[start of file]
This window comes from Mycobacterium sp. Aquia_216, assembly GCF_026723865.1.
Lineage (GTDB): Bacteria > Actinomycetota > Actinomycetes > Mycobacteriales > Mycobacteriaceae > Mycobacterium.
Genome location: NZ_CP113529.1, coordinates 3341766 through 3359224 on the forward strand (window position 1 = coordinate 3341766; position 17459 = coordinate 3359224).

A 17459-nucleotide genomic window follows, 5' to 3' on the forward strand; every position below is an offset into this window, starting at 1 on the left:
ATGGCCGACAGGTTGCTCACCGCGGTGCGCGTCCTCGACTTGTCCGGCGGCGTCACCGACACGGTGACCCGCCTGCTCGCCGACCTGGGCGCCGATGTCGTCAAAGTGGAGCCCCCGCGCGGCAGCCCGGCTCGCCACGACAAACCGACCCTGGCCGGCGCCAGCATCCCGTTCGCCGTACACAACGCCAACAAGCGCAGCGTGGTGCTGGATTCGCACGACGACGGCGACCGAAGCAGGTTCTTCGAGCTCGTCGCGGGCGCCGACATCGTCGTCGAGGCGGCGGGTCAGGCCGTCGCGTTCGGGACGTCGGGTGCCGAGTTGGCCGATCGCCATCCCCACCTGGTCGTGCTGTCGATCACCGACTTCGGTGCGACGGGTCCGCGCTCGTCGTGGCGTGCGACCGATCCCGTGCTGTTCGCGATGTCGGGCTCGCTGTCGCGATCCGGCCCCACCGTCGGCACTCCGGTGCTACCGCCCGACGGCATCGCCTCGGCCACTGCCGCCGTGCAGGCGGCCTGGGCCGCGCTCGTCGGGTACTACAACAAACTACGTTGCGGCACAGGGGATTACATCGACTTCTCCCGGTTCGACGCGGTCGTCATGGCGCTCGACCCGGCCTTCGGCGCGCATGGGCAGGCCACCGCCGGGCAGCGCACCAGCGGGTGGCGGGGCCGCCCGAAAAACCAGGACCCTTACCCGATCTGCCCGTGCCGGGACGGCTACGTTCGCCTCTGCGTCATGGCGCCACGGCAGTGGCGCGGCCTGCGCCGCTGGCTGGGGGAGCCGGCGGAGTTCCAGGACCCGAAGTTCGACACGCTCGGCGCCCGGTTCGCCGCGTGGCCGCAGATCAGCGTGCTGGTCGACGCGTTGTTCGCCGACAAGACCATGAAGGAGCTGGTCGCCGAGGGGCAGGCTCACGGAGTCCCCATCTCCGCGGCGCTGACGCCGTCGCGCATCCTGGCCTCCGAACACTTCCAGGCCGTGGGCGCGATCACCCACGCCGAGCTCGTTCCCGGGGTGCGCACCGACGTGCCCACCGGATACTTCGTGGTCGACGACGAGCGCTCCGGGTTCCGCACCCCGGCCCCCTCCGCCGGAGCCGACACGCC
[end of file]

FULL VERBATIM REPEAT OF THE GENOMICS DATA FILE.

This window comes from Mycobacterium sp. Aquia_216, assembly GCF_026723865.1.
Lineage (GTDB): Bacteria > Actinomycetota > Actinomycetes > Mycobacteriales > Mycobacteriaceae > Mycobacterium.
Genome location: NZ_CP113529.1, coordinates 3341766 through 3359224 on the forward strand (window position 1 = coordinate 3341766; position 17459 = coordinate 3359224).

A 17459-nucleotide genomic window follows, 5' to 3' on the forward strand; every position below is an offset into this window, starting at 1 on the left:
ATGGCCGACAGGTTGCTCACCGCGGTGCGCGTCCTCGACTTGTCCGGCGGCGTCACCGACACGGTGACCCGCCTGCTCGCCGACCTGGGCGCCGATGTCGTCAAAGTGGAGCCCCCGCGCGGCAGCCCGGCTCGCCACGACAAACCGACCCTGGCCGGCGCCAGCATCCCGTTCGCCGTACACAACGCCAACAAGCGCAGCGTGGTGCTGGATTCGCACGACGACGGCGACCGAAGCAGGTTCTTCGAGCTCGTCGCGGGCGCCGACATCGTCGTCGAGGCGGCGGGTCAGGCCGTCGCGTTCGGGACGTCGGGTGCCGAGTTGGCCGATCGCCATCCCCACCTGGTCGTGCTGTCGATCACCGACTTCGGTGCGACGGGTCCGCGCTCGTCGTGGCGTGCGACCGATCCCGTGCTGTTCGCGATGTCGGGCTCGCTGTCGCGATCCGGCCCCACCGTCGGCACTCCGGTGCTACCGCCCGACGGCATCGCCTCGGCCACTGCCGCCGTGCAGGCGGCCTGGGCCGCGCTCGTCGGGTACTACAACAAACTACGTTGCGGCACAGGGGATTACATCGACTTCTCCCGGTTCGACGCGGTCGTCATGGCGCTCGACCCGGCCTTCGGCGCGCATGGGCAGGCCACCGCCGGGCAGCGCACCAGCGGGTGGCGGGGCCGCCCGAAAAACCAGGACCCTTACCCGATCTGCCCGTGCCGGGACGGCTACGTTCGCCTCTGCGTCATGGCGCCACGGCAGTGGCGCGGCCTGCGCCGCTGGCTGGGGGAGCCGGCGGAGTTCCAGGACCCGAAGTTCGACACGCTCGGCGCCCGGTTCGCCGCGTGGCCGCAGATCAGCGTGCTGGTCGACGCGTTGTTCGCCGACAAGACCATGAAGGAGCTGGTCGCCGAGGGGCAGGCTCACGGAGTCCCCATCTCCGCGGCGCTGACGCCGTCGCGCATCCTGGCCTCCGAACACTTCCAGGCCGTGGGCGCGATCACCCACGCCGAGCTCGTTCCCGGGGTGCGCACCGACGTGCCCACCGGATACTTCGTGGTCGACGACGAGCGCTCCGGGTTCCGCACCCCGGCCCCCTCCGCCGGAGCCGACACGCC